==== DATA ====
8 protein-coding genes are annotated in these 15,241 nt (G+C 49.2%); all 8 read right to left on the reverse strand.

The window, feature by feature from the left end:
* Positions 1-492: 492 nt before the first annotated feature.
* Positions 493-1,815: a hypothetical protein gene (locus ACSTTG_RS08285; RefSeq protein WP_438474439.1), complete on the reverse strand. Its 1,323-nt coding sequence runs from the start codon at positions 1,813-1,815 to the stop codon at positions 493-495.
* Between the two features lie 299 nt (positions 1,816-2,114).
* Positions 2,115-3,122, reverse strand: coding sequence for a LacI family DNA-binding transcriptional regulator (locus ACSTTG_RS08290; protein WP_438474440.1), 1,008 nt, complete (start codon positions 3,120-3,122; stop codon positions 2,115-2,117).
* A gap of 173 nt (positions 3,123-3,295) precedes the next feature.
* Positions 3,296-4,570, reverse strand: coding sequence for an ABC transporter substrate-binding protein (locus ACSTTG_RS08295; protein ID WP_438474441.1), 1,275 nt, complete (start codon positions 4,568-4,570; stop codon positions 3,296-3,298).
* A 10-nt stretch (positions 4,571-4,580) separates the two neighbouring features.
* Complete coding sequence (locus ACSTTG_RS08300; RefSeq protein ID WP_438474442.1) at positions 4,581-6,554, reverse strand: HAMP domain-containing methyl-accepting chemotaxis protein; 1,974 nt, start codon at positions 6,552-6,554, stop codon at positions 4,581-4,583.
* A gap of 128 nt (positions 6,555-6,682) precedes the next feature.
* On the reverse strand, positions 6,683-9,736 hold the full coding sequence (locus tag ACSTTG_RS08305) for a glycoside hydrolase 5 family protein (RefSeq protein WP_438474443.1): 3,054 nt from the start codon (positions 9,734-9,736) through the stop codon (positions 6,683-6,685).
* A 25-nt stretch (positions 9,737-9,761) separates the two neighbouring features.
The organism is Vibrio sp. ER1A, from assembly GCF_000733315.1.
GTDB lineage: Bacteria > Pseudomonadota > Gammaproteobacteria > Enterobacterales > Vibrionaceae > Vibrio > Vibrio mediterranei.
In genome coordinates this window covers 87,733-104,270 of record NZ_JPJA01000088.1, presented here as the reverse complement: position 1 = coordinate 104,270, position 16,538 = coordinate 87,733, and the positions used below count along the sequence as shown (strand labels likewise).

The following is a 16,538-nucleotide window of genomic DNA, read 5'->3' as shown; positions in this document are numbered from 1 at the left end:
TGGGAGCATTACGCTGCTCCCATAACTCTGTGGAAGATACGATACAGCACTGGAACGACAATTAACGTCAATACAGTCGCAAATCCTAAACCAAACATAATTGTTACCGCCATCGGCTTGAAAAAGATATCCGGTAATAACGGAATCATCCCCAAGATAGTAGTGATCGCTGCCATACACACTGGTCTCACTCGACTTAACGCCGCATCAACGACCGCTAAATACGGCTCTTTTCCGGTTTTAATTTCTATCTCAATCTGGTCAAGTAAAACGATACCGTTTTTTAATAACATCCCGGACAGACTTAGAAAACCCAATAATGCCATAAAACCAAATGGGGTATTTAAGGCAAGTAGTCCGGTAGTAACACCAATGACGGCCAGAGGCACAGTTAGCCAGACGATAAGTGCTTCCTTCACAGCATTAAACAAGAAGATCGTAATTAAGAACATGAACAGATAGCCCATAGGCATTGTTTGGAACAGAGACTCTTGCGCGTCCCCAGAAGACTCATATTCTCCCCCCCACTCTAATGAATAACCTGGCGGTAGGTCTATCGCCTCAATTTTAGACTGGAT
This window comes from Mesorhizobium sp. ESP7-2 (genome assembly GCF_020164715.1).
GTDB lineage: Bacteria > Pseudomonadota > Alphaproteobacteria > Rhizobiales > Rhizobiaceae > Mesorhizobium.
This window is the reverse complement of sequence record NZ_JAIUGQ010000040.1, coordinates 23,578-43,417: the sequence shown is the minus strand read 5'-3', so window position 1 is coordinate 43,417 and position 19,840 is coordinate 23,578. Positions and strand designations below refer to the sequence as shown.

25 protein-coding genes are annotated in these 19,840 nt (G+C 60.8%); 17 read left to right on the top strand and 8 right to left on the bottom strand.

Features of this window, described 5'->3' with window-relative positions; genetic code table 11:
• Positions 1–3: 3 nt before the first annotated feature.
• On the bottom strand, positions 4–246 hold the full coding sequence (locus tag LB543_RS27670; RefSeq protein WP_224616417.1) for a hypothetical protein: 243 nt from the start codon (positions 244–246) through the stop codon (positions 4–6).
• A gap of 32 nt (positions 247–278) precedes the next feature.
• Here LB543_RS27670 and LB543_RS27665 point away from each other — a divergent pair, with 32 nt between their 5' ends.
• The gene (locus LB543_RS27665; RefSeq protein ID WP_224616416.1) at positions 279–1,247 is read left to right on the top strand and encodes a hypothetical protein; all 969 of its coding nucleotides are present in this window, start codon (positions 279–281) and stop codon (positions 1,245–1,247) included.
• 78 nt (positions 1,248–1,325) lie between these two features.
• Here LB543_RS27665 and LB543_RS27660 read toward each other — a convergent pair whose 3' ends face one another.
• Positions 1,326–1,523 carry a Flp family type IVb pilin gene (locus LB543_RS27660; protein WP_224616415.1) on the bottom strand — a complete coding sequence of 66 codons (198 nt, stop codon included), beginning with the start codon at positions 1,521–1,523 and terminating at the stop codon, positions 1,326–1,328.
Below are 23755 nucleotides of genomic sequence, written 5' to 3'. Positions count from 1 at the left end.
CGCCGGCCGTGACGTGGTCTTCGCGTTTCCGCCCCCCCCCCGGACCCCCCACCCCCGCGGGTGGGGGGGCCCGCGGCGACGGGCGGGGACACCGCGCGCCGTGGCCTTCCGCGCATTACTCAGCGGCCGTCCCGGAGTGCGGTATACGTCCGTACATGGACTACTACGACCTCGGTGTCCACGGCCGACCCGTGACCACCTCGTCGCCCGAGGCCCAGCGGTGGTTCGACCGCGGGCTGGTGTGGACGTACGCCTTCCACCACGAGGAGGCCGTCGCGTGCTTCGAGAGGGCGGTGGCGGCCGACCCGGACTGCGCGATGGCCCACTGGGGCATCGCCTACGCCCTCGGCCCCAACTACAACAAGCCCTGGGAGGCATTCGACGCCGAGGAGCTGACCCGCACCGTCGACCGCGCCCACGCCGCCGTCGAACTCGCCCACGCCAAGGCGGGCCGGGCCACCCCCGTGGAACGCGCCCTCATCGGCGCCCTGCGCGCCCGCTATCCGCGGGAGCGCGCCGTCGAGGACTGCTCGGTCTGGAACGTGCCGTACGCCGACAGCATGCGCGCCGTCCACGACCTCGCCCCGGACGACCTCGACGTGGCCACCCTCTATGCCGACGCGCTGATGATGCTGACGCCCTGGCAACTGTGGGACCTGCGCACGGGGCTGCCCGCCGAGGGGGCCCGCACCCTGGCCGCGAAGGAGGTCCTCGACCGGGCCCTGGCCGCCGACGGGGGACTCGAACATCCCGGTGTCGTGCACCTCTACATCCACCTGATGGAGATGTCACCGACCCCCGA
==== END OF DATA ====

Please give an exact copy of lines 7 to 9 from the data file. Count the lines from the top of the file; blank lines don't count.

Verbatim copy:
* A gap of 173 nt (positions 3,123-3,295) precedes the next feature.
* Positions 3,296-4,570, reverse strand: coding sequence for an ABC transporter substrate-binding protein (locus ACSTTG_RS08295; protein ID WP_438474441.1), 1,275 nt, complete (start codon positions 4,568-4,570; stop codon positions 3,296-3,298).
* A 10-nt stretch (positions 4,571-4,580) separates the two neighbouring features.